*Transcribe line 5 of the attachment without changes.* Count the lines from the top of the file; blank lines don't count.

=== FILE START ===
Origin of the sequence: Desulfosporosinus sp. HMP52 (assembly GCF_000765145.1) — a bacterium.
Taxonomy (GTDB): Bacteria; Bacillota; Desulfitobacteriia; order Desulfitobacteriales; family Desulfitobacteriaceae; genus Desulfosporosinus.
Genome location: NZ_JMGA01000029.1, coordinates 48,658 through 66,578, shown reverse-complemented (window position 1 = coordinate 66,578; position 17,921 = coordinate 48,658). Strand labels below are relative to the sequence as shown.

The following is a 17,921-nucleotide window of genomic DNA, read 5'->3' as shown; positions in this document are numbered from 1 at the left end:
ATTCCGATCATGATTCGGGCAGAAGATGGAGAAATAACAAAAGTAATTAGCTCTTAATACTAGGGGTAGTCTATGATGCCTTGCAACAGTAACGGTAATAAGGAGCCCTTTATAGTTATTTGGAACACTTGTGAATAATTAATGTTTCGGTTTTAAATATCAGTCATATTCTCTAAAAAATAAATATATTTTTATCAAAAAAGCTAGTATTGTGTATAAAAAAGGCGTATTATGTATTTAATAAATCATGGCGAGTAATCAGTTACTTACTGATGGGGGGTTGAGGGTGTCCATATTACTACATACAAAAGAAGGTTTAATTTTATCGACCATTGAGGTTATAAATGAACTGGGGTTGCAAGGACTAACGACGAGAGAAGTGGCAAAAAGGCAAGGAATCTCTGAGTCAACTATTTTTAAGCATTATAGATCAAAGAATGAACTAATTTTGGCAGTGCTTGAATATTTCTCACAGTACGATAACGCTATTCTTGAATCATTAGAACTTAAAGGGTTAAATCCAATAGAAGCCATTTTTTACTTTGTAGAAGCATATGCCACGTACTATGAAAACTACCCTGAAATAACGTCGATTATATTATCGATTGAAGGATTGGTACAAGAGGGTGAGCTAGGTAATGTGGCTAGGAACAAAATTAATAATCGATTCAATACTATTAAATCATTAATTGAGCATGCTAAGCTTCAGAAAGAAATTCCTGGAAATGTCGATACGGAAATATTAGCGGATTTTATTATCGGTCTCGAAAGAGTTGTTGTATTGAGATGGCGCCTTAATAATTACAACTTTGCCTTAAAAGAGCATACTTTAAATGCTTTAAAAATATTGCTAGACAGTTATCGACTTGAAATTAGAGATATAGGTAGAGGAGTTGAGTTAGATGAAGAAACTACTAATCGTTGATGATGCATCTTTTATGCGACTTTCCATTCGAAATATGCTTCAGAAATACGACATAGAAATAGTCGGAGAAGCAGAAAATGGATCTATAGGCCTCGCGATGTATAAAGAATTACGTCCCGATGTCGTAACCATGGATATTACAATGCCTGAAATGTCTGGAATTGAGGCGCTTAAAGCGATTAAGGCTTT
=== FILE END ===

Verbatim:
ATTCCGATCATGATTCGGGCAGAAGATGGAGAAATAACAAAAGTAATTAGCTCTTAATACTAGGGGTAGTCTATGATGCCTTGCAACAGTAACGGTAATAAGGAGCCCTTTATAGTTATTTGGAACACTTGTGAATAATTAATGTTTCGGTTTTAAATATCAGTCATATTCTCTAAAAAATAAATATATTTTTATCAAAAAAGCTAGTATTGTGTATAAAAAAGGCGTATTATGTATTTAATAAATCATGGCGAGTAATCAGTTACTTACTGATGGGGGGTTGAGGGTGTCCATATTACTACATACAAAAGAAGGTTTAATTTTATCGACCATTGAGGTTATAAATGAACTGGGGTTGCAAGGACTAACGACGAGAGAAGTGGCAAAAAGGCAAGGAATCTCTGAGTCAACTATTTTTAAGCATTATAGATCAAAGAATGAACTAATTTTGGCAGTGCTTGAATATTTCTCACAGTACGATAACGCTATTCTTGAATCATTAGAACTTAAAGGGTTAAATCCAATAGAAGCCATTTTTTACTTTGTAGAAGCATATGCCACGTACTATGAAAACTACCCTGAAATAACGTCGATTATATTATCGATTGAAGGATTGGTACAAGAGGGTGAGCTAGGTAATGTGGCTAGGAACAAAATTAATAATCGATTCAATACTATTAAATCATTAATTGAGCATGCTAAGCTTCAGAAAGAAATTCCTGGAAATGTCGATACGGAAATATTAGCGGATTTTATTATCGGTCTCGAAAGAGTTGTTGTATTGAGATGGCGCCTTAATAATTACAACTTTGCCTTAAAAGAGCATACTTTAAATGCTTTAAAAATATTGCTAGACAGTTATCGACTTGAAATTAGAGATATAGGTAGAGGAGTTGAGTTAGATGAAGAAACTACTAATCGTTGATGATGCATCTTTTATGCGACTTTCCATTCGAAATATGCTTCAGAAATACGACATAGAAATAGTCGGAGAAGCAGAAAATGGATCTATAGGCCTCGCGATGTATAAAGAATTACGTCCCGATGTCGTAACCATGGATATTACAATGCCTGAAATGTCTGGAATTGAGGCGCTTAAAGCGATTAAGGCTTT